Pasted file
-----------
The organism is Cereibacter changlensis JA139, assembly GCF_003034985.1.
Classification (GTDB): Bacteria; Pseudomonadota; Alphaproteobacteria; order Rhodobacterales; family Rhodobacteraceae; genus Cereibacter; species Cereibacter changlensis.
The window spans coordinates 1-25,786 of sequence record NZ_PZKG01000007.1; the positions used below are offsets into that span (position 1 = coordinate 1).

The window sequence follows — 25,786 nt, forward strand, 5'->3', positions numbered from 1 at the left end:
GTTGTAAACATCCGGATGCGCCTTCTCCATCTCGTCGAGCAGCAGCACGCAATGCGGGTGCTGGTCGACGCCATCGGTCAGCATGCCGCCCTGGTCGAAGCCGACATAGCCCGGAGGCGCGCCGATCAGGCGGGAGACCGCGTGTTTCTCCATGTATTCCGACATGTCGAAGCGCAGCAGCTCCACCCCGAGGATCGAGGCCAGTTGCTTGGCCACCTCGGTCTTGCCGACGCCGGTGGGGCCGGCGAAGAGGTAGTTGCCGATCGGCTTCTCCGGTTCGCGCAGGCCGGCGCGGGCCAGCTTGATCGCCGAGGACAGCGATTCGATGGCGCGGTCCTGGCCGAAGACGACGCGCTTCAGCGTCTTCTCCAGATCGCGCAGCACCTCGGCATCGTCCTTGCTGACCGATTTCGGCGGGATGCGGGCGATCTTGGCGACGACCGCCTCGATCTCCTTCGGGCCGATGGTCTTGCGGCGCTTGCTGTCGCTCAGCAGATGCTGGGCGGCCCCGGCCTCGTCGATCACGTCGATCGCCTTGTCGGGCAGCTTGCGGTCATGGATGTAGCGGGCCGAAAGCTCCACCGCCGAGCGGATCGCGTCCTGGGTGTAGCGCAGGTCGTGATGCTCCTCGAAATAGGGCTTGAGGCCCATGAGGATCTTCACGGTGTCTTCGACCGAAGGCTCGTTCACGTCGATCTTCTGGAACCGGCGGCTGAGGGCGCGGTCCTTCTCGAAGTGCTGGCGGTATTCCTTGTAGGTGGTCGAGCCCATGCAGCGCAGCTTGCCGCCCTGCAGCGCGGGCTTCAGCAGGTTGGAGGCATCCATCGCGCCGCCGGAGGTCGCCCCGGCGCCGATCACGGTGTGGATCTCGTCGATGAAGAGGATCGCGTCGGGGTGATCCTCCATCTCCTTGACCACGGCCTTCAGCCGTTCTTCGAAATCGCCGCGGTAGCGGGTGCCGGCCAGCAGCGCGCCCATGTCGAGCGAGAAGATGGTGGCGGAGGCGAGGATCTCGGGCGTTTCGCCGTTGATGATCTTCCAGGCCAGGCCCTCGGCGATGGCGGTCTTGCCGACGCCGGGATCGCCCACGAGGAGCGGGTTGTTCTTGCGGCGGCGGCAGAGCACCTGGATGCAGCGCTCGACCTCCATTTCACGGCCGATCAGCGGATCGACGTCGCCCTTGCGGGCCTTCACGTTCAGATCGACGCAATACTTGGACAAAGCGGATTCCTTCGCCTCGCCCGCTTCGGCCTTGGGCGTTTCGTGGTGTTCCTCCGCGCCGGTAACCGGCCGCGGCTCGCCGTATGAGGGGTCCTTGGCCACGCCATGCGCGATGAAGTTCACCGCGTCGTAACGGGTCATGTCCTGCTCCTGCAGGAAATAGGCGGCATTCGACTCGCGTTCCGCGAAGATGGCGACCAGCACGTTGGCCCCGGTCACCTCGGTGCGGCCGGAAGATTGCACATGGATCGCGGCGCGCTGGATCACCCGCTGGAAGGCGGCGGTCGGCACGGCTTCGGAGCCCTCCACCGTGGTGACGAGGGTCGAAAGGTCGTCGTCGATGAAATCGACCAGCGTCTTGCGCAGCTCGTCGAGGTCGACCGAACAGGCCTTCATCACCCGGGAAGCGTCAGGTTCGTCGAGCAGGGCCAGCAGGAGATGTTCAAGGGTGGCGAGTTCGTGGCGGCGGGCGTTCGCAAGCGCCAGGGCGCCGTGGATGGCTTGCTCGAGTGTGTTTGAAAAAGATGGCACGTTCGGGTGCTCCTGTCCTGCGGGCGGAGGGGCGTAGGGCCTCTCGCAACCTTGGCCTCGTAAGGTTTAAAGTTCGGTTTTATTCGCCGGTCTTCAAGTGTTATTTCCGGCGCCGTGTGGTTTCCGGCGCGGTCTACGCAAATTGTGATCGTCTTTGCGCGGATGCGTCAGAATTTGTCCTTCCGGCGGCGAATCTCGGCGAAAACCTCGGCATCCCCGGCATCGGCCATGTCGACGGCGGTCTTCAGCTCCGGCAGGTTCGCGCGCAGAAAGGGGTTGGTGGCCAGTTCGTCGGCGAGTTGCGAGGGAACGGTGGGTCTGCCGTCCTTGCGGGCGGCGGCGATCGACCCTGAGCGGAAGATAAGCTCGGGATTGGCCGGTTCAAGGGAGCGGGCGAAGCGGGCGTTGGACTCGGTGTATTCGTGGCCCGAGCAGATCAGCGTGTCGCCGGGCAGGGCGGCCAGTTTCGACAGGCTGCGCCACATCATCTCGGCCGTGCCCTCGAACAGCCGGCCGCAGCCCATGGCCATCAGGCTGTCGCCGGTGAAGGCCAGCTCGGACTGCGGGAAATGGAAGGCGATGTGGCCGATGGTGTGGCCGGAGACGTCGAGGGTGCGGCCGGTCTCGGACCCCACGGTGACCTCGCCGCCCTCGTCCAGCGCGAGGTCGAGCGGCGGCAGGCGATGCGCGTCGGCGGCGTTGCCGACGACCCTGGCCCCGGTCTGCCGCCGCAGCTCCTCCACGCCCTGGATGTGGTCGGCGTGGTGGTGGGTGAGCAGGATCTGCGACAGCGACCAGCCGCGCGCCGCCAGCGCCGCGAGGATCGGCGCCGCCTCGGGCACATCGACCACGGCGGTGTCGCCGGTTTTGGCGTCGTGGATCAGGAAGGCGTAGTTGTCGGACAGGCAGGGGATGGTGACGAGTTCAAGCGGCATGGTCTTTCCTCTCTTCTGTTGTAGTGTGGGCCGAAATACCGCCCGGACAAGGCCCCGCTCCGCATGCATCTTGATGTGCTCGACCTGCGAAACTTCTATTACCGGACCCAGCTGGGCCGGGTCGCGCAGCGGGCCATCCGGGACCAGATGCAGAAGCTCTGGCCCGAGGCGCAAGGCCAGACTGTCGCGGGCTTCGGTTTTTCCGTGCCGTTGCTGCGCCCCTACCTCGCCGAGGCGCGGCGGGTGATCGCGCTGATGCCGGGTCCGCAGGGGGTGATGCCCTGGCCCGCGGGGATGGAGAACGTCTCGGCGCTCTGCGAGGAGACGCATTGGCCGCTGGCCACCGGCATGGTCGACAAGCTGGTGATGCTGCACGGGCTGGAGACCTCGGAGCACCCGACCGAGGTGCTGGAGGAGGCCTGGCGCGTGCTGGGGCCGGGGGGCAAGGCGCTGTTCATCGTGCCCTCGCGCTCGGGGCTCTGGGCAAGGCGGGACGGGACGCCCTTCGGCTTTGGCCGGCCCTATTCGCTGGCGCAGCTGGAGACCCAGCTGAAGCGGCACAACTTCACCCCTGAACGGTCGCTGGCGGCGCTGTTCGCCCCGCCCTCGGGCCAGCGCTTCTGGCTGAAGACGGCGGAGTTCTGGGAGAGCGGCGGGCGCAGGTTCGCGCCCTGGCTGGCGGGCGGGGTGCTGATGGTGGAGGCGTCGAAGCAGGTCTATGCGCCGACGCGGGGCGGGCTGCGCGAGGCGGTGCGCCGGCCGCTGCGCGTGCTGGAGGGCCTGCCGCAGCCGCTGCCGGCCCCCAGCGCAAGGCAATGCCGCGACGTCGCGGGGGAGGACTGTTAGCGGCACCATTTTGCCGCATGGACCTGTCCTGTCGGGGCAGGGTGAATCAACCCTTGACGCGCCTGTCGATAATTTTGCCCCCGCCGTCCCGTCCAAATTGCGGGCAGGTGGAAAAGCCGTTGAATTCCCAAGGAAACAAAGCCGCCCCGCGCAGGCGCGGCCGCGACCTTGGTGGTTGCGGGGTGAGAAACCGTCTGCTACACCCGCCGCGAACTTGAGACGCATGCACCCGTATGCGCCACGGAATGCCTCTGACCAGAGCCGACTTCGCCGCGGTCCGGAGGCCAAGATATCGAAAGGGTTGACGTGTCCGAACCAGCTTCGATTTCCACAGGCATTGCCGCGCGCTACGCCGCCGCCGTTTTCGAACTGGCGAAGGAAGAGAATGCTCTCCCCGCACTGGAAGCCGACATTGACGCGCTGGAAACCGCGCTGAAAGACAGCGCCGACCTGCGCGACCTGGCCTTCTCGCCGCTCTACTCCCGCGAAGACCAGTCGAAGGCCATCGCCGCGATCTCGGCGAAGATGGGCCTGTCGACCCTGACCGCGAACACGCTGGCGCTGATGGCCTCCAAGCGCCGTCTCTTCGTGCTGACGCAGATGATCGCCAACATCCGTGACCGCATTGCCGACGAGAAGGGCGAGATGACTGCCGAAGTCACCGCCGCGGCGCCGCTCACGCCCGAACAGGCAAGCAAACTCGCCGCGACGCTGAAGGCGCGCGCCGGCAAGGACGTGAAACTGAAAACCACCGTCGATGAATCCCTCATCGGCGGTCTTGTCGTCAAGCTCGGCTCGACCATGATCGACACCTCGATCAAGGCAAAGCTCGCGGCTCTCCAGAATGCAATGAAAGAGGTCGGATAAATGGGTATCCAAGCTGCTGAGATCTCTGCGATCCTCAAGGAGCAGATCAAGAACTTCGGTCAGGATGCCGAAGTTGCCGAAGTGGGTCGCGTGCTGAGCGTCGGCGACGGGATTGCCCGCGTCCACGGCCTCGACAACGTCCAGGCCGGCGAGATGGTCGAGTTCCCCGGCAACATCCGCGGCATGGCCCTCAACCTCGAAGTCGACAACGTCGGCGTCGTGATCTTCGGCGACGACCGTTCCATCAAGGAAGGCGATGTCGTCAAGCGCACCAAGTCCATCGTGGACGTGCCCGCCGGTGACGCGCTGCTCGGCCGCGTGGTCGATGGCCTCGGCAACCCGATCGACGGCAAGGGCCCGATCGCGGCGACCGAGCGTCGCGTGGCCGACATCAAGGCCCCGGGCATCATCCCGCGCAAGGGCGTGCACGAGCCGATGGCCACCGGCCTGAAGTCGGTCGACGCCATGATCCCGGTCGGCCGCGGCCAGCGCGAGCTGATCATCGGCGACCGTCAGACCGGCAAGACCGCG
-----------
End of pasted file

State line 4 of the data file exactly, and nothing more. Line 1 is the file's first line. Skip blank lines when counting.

The window sequence follows — 25,786 nt, forward strand, 5'->3', positions numbered from 1 at the left end: